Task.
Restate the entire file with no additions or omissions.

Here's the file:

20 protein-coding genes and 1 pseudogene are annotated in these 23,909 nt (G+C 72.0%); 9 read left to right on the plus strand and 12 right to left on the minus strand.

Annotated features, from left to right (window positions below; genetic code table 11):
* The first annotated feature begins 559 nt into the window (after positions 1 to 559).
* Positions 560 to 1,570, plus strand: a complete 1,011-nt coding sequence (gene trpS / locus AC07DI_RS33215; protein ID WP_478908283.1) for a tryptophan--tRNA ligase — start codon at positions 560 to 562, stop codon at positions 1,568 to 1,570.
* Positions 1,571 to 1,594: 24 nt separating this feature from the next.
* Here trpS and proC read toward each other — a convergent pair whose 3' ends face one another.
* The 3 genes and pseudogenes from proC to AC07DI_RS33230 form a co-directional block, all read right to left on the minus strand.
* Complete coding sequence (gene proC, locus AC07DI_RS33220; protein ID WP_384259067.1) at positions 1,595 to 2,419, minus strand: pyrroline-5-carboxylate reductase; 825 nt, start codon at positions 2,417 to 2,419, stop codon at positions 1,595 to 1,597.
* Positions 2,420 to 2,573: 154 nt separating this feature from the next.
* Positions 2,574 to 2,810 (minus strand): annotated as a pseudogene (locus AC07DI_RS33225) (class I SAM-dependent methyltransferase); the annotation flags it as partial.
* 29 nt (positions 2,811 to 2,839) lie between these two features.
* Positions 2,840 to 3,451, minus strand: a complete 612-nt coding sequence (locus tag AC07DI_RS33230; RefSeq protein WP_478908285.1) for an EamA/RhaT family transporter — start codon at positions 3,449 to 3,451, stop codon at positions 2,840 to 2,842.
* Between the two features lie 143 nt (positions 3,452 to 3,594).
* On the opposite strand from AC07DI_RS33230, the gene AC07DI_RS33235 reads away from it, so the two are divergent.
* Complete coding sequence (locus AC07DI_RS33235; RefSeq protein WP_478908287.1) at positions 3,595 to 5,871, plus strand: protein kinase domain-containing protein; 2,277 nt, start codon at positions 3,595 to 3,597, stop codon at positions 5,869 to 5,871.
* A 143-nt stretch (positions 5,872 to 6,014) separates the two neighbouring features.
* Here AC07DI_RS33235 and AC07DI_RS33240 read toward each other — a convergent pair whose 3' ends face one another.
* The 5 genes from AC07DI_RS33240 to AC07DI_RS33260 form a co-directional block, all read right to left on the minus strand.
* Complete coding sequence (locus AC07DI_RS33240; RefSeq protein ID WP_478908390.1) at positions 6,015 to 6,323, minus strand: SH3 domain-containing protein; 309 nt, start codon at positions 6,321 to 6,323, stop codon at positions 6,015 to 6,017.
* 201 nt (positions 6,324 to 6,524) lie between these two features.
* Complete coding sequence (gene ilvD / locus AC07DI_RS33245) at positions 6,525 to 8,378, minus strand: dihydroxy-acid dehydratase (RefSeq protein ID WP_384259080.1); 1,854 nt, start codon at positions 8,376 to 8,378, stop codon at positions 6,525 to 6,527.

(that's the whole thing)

20 protein-coding genes and 1 pseudogene are annotated in these 23,909 nt (G+C 72.0%); 9 read left to right on the plus strand and 12 right to left on the minus strand.

Annotated features, from left to right (window positions below; genetic code table 11):
* The first annotated feature begins 559 nt into the window (after positions 1 to 559).
* Positions 560 to 1,570, plus strand: a complete 1,011-nt coding sequence (gene trpS / locus AC07DI_RS33215; protein ID WP_478908283.1) for a tryptophan--tRNA ligase — start codon at positions 560 to 562, stop codon at positions 1,568 to 1,570.
* Positions 1,571 to 1,594: 24 nt separating this feature from the next.
* Here trpS and proC read toward each other — a convergent pair whose 3' ends face one another.
* The 3 genes and pseudogenes from proC to AC07DI_RS33230 form a co-directional block, all read right to left on the minus strand.
* Complete coding sequence (gene proC, locus AC07DI_RS33220; protein ID WP_384259067.1) at positions 1,595 to 2,419, minus strand: pyrroline-5-carboxylate reductase; 825 nt, start codon at positions 2,417 to 2,419, stop codon at positions 1,595 to 1,597.
* Positions 2,420 to 2,573: 154 nt separating this feature from the next.
* Positions 2,574 to 2,810 (minus strand): annotated as a pseudogene (locus AC07DI_RS33225) (class I SAM-dependent methyltransferase); the annotation flags it as partial.
* 29 nt (positions 2,811 to 2,839) lie between these two features.
* Positions 2,840 to 3,451, minus strand: a complete 612-nt coding sequence (locus tag AC07DI_RS33230; RefSeq protein WP_478908285.1) for an EamA/RhaT family transporter — start codon at positions 3,449 to 3,451, stop codon at positions 2,840 to 2,842.
* Between the two features lie 143 nt (positions 3,452 to 3,594).
* On the opposite strand from AC07DI_RS33230, the gene AC07DI_RS33235 reads away from it, so the two are divergent.
* Complete coding sequence (locus AC07DI_RS33235; RefSeq protein WP_478908287.1) at positions 3,595 to 5,871, plus strand: protein kinase domain-containing protein; 2,277 nt, start codon at positions 3,595 to 3,597, stop codon at positions 5,869 to 5,871.
* A 143-nt stretch (positions 5,872 to 6,014) separates the two neighbouring features.
* Here AC07DI_RS33235 and AC07DI_RS33240 read toward each other — a convergent pair whose 3' ends face one another.
* The 5 genes from AC07DI_RS33240 to AC07DI_RS33260 form a co-directional block, all read right to left on the minus strand.
* Complete coding sequence (locus AC07DI_RS33240; RefSeq protein ID WP_478908390.1) at positions 6,015 to 6,323, minus strand: SH3 domain-containing protein; 309 nt, start codon at positions 6,321 to 6,323, stop codon at positions 6,015 to 6,017.
* 201 nt (positions 6,324 to 6,524) lie between these two features.
* Complete coding sequence (gene ilvD / locus AC07DI_RS33245) at positions 6,525 to 8,378, minus strand: dihydroxy-acid dehydratase (RefSeq protein ID WP_384259080.1); 1,854 nt, start codon at positions 8,376 to 8,378, stop codon at positions 6,525 to 6,527.